This is the face that launched a thousand rap lyrics. You are looking at Dr. Richard Jordan Gatling, a mild-mannered inventor from the mean streets of Como, N.C., who started his career by inventing a screw propeller for steamboats, not knowing that someone else had patented one shortly before he completed his. He spent most of his life quietly, teaching or owning stores while inventing various farming machinery. At one point he gained a medical degree, presumably so he could better visualize the full impact of his next invention. (He never practiced.) Some inventors, upon hearing that more soldiers were dying of disease than by stopping rounds, would devote their lives to a developing medical technology to save lives. Not Dr. Gatling. He thought that the cure was more freakin' bullets. When the Civil War broke out, Dr. Gatling stroked his magnificent beard and said...
If I could invent a machine - a gun - which could by its rapidity of fire, enable one man to do as much battle duty as a hundred, that it would, to a large extent supersede the necessity of large armies, and consequently, exposure to battle and disease [would] be greatly diminished.
And with that amazing bit of completely missing the point and ignoring the law of unintended consequences, Dr. Gatling took a seed planter he'd invented, threw some bullets in where the seeds used to go, cranked up the bass, and voila, now you have a machine gun (Ho! Ho! Ho!). During Prohibition, gangsters began referring to their Tommy guns as gats in because of the Gatling gun, and in the modern era it has come to be slang for any type of gun, whether it's a machine gun or not. Today rappers - and Linkin Park but we're not talking about them - drop gat references all over the place like spent shell casings.
So in honor of the man we have to thank for massively multi-bullet volleys and approximately 80 percent of the rap songs in the world, here's a playlist.
Brand Nubian really got into the teachings of Malcom X in a big way, and accusations of hate speech followed them wherever they went. There's no doubt, though, that they knew how to throw down a good track, and they made a hell of a stand with their ode to defiance until the end with "Pass the Gat" from 1992's In God We Trust.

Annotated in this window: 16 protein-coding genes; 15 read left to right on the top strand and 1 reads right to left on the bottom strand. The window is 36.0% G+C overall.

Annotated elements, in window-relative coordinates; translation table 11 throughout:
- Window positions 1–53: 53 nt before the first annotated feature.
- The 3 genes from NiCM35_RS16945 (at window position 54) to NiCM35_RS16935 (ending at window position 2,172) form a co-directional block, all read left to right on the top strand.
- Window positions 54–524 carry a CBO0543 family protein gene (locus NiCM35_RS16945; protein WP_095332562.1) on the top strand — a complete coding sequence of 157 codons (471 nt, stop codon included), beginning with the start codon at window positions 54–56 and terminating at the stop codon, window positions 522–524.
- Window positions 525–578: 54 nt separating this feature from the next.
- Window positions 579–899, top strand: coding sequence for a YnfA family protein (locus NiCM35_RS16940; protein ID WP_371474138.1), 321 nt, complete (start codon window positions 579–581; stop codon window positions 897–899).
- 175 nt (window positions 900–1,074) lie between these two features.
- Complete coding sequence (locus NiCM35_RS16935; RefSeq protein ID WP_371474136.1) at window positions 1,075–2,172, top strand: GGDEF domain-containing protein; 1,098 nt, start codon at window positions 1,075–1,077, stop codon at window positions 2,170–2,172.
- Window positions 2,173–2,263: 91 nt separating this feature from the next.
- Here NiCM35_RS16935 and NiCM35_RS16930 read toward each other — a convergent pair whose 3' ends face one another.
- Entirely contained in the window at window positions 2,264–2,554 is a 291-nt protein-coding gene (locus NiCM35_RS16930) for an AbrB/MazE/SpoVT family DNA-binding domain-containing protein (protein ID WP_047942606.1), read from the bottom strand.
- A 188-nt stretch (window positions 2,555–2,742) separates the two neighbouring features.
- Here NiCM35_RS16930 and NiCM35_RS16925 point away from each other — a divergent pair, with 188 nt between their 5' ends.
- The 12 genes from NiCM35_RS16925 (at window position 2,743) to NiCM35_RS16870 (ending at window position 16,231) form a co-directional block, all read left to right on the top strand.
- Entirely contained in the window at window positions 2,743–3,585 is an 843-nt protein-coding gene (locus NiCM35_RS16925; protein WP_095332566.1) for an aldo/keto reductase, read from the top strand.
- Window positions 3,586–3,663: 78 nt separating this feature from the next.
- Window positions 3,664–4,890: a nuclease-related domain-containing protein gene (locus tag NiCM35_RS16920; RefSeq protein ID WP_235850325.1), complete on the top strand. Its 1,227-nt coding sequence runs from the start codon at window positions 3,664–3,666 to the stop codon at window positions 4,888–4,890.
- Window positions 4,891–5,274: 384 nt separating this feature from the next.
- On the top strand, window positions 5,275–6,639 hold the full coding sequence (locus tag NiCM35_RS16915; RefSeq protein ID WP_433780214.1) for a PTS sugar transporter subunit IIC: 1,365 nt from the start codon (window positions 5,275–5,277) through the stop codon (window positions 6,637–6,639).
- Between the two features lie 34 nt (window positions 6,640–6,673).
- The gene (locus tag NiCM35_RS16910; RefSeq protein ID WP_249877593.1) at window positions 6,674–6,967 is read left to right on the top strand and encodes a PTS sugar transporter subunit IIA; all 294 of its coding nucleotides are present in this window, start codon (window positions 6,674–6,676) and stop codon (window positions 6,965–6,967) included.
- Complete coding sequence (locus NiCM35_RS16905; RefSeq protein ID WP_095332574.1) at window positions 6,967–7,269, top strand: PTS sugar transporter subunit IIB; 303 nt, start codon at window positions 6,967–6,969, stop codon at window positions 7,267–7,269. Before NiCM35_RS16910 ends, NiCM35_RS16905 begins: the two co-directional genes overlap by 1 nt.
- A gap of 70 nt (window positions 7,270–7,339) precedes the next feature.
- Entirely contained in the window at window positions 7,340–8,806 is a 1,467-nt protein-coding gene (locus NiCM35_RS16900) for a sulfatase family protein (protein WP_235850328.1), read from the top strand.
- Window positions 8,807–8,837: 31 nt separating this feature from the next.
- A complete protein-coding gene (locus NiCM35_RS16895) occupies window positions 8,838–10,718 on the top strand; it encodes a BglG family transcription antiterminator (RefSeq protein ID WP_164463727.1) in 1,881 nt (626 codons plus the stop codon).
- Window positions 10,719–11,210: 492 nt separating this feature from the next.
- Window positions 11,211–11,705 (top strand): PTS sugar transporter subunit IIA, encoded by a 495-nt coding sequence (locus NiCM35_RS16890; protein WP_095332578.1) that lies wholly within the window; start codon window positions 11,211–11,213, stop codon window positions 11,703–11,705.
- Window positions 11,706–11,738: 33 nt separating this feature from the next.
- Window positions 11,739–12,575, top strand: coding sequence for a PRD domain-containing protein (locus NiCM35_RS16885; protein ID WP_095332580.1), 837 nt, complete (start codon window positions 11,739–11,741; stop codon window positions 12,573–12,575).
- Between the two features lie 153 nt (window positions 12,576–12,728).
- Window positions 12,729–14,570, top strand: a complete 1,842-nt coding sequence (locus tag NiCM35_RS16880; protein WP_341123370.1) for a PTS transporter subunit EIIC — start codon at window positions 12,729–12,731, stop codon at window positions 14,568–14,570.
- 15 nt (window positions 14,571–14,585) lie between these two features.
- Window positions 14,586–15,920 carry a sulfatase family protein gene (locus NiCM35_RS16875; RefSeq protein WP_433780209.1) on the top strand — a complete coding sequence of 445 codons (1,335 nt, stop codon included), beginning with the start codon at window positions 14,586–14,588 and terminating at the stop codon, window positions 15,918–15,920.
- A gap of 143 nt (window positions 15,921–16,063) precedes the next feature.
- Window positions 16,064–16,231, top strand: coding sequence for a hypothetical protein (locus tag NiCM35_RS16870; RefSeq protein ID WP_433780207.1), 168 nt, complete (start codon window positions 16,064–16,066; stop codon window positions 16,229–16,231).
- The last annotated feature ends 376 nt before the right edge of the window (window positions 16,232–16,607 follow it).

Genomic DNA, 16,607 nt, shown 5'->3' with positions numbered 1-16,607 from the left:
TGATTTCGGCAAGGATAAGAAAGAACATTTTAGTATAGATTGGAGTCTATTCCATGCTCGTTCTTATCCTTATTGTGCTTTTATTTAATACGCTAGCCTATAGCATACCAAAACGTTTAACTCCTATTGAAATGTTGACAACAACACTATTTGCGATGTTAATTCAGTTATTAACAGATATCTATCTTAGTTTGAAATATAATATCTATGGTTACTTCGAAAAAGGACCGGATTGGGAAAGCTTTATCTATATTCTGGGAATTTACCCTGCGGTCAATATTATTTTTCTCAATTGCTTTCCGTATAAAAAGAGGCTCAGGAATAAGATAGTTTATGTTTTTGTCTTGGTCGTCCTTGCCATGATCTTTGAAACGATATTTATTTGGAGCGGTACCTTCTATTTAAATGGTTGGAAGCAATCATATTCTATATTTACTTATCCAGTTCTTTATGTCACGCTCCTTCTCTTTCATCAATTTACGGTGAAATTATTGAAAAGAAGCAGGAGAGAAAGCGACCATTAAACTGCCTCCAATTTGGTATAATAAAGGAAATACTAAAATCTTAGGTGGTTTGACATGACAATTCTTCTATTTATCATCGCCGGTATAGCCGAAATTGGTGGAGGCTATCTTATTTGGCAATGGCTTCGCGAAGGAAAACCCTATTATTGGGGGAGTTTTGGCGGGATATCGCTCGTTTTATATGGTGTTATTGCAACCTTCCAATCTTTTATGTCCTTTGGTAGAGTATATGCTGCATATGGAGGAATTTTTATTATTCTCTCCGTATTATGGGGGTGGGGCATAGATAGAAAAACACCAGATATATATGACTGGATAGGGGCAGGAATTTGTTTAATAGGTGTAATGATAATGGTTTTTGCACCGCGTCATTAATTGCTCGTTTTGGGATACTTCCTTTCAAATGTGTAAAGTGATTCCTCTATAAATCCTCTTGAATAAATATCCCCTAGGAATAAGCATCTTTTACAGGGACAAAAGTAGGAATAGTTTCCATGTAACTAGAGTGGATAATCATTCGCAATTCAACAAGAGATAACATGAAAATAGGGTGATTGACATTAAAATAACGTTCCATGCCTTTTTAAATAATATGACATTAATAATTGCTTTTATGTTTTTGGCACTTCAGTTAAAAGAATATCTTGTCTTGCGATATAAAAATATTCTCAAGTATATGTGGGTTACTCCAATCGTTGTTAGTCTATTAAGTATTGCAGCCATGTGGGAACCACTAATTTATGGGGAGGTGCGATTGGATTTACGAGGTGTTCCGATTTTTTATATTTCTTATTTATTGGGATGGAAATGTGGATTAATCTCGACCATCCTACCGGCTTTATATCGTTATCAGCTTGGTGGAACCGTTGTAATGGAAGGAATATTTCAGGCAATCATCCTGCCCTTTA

The baby killer and the rabies dealer himself, Brotha Lynch Hung is a widely successful independent horrorcore rapper. Underneath all the "motherfuckers" there are some pretty clever twists of phrase he can come up with on the subjects of guns and killing people in "Had 2 Gat Ya" from his debut album 24 Deep.
Rocks Off was allways more of a Tupac fan than of Biggie, but "Gimme the Loot" is still a damned good track. The more we listen to it, the more we realize how much good gangsta rap reminds us of old pirate songs, just with fewer accordions. It's a bit long, though. If you actually spent this much time talking in a robbery going on about your badassedness, we're pretty sure the adventure would end in a S.W.A.T. team's high-caliber rebuttal.
The only way we know of Mobb Deep is because they were on the soundtrack for the movieSlam
, which is well worth tracking down if you ever want to see the duality between the violence of many rap songs and the beauty of their poetry really done right.
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We felt a little bad about featuring ICP's bitch-slap to Eminem so high up in our recent rap comedy countdown, so we thought we'd give Shady a chance to redeem himself by ending Dr. Gatling's playlist with our favorite Em appearance, in 50 Cent's "Gatman and Robbin'." It's the car that sells it.